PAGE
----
There has been explosive interest in the last few years in eating like our ancient, pre-agricultural ancestors: following a hunter-gatherer pattern that would have been the norm in the Paleolithic Era (the “stone age”). The idea behind this is that agriculture has only been around for about 10,000 years, which is barely a blip on the evolutionary time scale.
Imagine two co-workers: one slim, the type who can seem to eat anything without gaining a pound — and therefore does not feel the need to exercise; the other one overweight, but who works out regularly. In spite of your latter colleague’s efforts, he has found it very difficult to lose weight. Which one is at greater risk for health problems down the road?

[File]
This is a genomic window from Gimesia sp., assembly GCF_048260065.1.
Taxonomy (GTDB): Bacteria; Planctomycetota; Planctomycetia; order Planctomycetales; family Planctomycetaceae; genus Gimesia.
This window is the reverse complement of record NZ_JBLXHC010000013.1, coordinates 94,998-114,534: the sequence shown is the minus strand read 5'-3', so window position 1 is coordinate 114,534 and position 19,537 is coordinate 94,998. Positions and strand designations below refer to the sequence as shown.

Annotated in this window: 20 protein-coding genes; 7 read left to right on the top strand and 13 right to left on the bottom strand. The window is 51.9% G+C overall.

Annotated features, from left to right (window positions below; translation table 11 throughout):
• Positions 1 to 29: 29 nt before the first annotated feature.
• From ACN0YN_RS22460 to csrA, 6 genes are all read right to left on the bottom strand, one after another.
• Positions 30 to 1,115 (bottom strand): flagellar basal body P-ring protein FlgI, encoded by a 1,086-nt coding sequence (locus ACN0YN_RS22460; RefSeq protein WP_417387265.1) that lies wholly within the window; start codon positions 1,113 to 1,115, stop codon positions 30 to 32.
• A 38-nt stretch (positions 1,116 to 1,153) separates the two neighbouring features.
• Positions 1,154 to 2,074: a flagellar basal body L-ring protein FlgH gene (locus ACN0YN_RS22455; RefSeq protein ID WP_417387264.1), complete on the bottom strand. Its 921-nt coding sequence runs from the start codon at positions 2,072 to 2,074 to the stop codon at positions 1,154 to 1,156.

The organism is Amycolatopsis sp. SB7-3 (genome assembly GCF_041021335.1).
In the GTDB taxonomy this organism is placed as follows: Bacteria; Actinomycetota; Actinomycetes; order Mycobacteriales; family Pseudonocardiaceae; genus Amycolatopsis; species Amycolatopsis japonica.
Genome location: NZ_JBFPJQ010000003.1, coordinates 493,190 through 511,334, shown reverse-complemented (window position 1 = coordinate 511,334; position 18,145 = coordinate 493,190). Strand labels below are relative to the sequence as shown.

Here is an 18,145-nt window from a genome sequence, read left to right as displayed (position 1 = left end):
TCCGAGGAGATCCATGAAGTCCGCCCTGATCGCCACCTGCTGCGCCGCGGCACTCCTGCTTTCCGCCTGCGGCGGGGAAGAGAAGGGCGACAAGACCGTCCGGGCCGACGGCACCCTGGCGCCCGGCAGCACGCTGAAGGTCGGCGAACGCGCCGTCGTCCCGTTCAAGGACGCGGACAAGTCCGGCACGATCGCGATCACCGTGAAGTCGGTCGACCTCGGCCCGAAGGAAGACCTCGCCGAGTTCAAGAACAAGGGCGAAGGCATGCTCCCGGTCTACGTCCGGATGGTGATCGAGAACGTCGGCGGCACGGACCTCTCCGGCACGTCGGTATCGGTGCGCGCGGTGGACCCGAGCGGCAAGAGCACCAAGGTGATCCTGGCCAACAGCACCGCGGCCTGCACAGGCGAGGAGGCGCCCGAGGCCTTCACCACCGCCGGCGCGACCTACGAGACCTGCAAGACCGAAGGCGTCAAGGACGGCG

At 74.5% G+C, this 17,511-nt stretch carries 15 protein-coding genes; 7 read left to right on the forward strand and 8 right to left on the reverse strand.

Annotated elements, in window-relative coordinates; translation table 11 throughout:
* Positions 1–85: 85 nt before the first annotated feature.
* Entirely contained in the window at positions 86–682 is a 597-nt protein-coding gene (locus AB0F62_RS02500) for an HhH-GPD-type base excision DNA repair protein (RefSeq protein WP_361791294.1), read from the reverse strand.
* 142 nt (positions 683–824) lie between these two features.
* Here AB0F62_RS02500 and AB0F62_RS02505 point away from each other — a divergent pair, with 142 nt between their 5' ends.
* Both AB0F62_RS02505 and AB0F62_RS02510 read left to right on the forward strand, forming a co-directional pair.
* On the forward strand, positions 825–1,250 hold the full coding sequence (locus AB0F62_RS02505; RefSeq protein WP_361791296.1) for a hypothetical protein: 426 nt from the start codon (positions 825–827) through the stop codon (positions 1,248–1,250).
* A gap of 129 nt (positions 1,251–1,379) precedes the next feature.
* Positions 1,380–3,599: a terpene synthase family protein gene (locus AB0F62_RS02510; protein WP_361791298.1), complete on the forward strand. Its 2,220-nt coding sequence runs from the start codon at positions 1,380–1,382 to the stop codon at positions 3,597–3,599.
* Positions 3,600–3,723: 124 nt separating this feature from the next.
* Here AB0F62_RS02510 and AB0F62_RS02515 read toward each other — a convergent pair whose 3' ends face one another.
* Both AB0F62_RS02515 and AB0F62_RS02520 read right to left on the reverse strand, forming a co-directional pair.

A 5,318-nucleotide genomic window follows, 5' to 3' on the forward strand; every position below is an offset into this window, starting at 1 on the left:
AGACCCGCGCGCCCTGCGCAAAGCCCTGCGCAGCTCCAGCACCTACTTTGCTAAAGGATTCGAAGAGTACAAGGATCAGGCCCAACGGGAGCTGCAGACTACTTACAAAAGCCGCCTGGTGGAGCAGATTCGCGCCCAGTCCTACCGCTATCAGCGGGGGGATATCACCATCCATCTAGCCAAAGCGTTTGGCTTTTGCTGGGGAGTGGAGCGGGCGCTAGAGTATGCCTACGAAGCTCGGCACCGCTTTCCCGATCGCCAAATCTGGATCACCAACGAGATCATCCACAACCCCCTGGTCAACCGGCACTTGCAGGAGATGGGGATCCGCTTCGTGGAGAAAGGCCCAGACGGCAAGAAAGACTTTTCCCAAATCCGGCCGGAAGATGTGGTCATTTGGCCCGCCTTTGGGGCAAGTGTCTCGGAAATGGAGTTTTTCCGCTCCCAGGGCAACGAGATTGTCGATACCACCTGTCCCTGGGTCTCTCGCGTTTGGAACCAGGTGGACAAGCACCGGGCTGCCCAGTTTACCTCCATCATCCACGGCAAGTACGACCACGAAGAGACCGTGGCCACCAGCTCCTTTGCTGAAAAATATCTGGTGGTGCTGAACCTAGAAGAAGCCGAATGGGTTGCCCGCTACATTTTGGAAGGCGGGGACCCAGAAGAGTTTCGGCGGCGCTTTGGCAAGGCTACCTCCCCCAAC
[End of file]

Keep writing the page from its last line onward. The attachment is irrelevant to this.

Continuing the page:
Earlier this year, I outlined some of the amazing health benefits associated with regular coffee consumption. These include a decrease risk of chronic diseases such as diabetes, Alzheimer’s disease, and endometrial cancer; pain reduction as among its benefits too.
Now, new research from the Mayo Clinic (1) makes us pause and reflect on how much is too much of a good thing.